"In recent days, we have seen thousands of demonstrators come together peacefully, with support from scores of sovereign tribal governments, to exercise their First Amendment rights and to voice heartfelt concerns about the environment and historic, sacred sites. It is now incumbent on all of us to develop a path forward that serves the broadest public interest."
"The Army will not authorize constructing the Dakota Access Pipeline on Corps land bordering or under Lake Oahe until it can determine whether it will need to reconsider any of its previous decisions regarding the Lake Oahe site under the National Environmental Policy Act (NEPA) or other federal laws."
"Therefore, construction of the pipeline on Army Corps land bordering or under Lake Oahe will not go forward at this time ... This case has highlighted the need for a serious discussion on whether there should be nationwide reform with respect to considering tribes' views on these types of infrastructure projects."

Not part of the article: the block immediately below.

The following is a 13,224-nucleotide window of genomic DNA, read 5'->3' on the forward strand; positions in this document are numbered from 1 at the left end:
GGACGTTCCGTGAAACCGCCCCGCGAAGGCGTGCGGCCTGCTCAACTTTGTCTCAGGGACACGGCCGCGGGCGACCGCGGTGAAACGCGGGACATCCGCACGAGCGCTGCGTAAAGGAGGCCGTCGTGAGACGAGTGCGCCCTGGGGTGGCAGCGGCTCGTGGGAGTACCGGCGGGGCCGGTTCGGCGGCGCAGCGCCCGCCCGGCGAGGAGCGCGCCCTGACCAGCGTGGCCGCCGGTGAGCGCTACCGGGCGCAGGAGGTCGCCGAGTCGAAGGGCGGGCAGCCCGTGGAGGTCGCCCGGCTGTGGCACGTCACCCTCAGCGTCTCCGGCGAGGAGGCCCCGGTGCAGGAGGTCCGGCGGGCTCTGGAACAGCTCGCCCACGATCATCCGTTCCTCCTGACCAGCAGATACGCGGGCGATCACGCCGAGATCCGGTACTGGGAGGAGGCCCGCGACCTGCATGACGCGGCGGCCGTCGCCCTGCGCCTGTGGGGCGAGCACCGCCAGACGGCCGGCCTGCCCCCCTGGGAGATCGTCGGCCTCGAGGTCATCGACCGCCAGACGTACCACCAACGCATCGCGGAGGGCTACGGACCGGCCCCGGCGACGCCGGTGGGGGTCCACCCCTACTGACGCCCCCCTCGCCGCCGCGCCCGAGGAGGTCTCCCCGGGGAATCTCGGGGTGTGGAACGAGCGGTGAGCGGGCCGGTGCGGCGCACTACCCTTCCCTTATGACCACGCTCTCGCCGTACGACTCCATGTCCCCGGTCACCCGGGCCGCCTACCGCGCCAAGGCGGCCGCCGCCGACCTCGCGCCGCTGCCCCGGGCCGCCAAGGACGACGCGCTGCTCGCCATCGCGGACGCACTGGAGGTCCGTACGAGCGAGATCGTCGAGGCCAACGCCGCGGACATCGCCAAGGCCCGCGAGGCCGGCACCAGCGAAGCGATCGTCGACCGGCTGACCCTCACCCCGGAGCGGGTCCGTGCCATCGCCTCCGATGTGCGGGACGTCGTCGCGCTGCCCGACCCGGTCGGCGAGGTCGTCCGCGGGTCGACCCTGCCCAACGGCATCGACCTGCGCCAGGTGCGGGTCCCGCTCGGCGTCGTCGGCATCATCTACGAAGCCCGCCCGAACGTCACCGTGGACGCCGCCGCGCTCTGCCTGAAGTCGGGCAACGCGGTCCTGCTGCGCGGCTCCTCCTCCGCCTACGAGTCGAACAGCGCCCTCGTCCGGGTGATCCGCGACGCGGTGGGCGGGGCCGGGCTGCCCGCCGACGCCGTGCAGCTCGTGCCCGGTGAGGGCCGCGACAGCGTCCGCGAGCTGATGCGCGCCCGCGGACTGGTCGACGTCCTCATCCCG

Reaction was mixed on the ground as people poured over the fine print behind the headline news. Indeed, as usual, the devil is on the detail.
The Standing Rock Sioux Tribe replied that the announcement sets the "stage for a nationwide reform, establishing consultation with tribes regarding the need for meaningful tribal input for all pipeline projects in the future. This federal statement is a game changer for the tribe and we are acting immediately on our legal options, including filing an appeal and a temporary injunction to force DAPL to stop construction."
"The feeling on the ground is one of mixed emotion. People are very upset that the tribe's injunction motion was denied," said one of the leading female activists, Kandi Mossett, who pointed out that the request to stop construction near the contentious site, was just that: a request.